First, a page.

Global partnerships: Moving the needle on education in Liberia

By: Leslie Engle Young, PoP Chief Impact Officer

There are numerous reasons why the education system in Liberia has deteriorated. Under-supported teaching, lack of accountability, insufficient funds, 14 years of civil war and, more recently, the Ebola virus, which has further stonewalled educational reforms.

Photo Credit: Bridge International Academies

The future of Liberian students remains stagnant:

  • More than 1/3 of 2nd grade kids cannot read.
  • Since many are held back, teenagers often take classes with 6 year olds.
  • In 2014, only 13 candidates out of 15,000 passed an entrance exam for the University of Liberia. In 2013, not one candidate passed. 1

In January 2016, the Liberian Ministry of Education announced its intention to launch a public private partnership with the goal of enhancing their school system Partnership Schools for Liberia (PSL). Launched in September 2016, PSL consists of 93 schools, which are operated by 8 private actors.

PoP believes that everyone deserves access to a quality education, so we partnered with Bridge International Academies to begin working in 25 of these schools. Bridge has developed systems and processes integrated with innovations in technology to ensure that every student receives a high quality education. With the support of Worldreader, our role is to reinforce the work of Bridge by supplying and maintaining an e-reader program in order to increase literacy.

This pilot is being externally evaluated through a randomized control trial led by economist Justin Sandefur from the Center for Global Development, and Innovations for Poverty Action. The evaluation will measure the performance of schools run by the private partners (treatment schools) compared against that of the government run schools (control schools).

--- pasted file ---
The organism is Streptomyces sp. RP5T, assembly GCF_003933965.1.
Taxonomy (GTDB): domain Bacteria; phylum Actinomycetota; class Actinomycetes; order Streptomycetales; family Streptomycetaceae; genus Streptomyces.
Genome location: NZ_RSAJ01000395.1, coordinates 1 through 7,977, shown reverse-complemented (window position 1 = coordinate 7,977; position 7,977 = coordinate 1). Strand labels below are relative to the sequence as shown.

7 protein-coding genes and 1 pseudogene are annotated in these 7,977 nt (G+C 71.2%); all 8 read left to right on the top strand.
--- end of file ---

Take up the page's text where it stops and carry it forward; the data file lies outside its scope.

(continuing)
Caring deeply about using data collection to inform our strategy and programmatic evolution, together with Bridge, PoP has implemented an internal evaluation system using Early Grade Reading Assessment (EGRA) testing. A sample of treatment and control schools are being tested during baseline, midline and endline periods during this first year of program implementation.

This evaluation is not meant to definitively determine the impact of our program, but rather to provide some indication of the relative benefits to these students that result from our programmatic intervention with Bridge. This pilot assessment, unlike an impact study, favors rapid response over precision and certainty. The tradeoffs that impair precision and certainty, such as its small sample size, the use of a nonrandom comparison group of schools and a sizable student attrition rate, are also the features of the study that reduce time and cost, and ultimately make it possible to produce a rapid performance comparison.

After receiving midline results, we’ve observed clear performance differences between treatment and control schools. In just four months of instruction, early grade students in the program are demonstrating superior reading skills compared to those of their counterparts in traditional public schools. In other words, students in this program are reading faster and with greater accuracy.

It will be some time before we know the full impact of the intervention, but these initial findings suggest that students in Bridge PSL public schools are learning better and faster than their peers.

As an organization dedicated to advancements in learning through experimentation and innovation, PoP is excited to move forward with this project in Liberia with the goal of informing our partnership strategy in literacy.

To learn more about the partnership and its results, see the Learning in Liberia full report.


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